But even this is not enough to stop some who believe in "crowding out." They argue for tax hikes to balance the budget, so that interest rates will fall. The flaw in this theory is that taxes also remove money from the private sector. If taxes were raised to balance the budget, the same amount of resources would still be "crowded out."

 

For further discussion of taxes, interest rates, and crowding out, see "Does It Matter How You Pay for a State Dinner? A Lesson on Ricardian Equivalence," by Morgan Rose; and "Fiscal Policy," by David N. Weil, and "Reaganomics," by William A. Niskanen in the CEE.

Spending, not deficits, "crowd out" investment. Spending must be financed by either borrowing or taxation. Borrowing is voluntary: taxation is not. So, if war, or other special circumstances exist, borrowing is always the least intrusive way to finance the increased spending. If the economy is in recession, tax cuts should be used to boost the economy. Arguing against tax cuts because they will supposedly boost interest rates is disingenuous—on both theoretical grounds and historical evidence.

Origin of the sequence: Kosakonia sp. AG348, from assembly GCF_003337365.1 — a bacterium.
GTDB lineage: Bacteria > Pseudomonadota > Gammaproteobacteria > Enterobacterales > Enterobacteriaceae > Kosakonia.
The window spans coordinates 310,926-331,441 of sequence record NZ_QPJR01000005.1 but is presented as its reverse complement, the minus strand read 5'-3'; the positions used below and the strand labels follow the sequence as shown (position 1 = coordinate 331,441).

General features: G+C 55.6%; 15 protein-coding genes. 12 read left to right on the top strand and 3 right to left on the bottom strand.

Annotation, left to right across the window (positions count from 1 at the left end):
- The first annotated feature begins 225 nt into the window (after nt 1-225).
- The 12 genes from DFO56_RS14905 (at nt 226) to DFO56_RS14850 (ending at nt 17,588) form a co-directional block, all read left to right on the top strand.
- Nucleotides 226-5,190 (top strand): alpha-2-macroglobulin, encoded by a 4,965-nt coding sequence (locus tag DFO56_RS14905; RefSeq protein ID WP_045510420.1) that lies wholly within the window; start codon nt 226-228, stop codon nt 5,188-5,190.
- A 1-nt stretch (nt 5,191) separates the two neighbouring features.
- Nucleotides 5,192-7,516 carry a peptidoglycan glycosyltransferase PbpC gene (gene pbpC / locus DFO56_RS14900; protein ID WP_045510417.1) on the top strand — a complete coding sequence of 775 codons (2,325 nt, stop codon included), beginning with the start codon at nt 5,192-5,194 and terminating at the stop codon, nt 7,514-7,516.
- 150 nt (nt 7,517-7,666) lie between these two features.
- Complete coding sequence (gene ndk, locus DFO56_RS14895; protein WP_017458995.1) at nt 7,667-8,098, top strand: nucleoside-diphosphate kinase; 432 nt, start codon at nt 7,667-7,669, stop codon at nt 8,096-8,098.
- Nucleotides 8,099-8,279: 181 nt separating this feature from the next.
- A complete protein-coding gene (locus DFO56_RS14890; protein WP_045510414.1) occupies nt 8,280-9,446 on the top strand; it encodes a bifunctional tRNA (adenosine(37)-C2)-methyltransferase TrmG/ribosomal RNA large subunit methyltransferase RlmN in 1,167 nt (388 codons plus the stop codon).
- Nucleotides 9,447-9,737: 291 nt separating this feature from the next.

Myth #2—What matters is "putting money in people's pockets."

Many economic models judge the power of a tax cut by how much and how fast money ends up in the hands of consumers. President Bush said as much when he signed his 2003 tax bill into law: "When people have more money, they can spend it on goods and services. And in our society, when they demand an additional good or a service, somebody will produce the good or a service. And when somebody produces that good or a service, it means somebody is more likely to be able to find a job."

Unfortunately, while this sounds good, it is wrong. Tax cuts do not work by putting money in people's pockets. If they did, then just having government give money to people could guarantee growth. But taxing or borrowing money from one group, to give it to another, does not encourage productive economic activity.

If the government gave a $1000 rebate to every family in America, potential new spending would be roughly $100 billion. This is less than 1% of GDP, a very small impact. But more importantly, corporate executives would never authorize the building of new stores or factories for this one-time event. The impact would be very short-lived.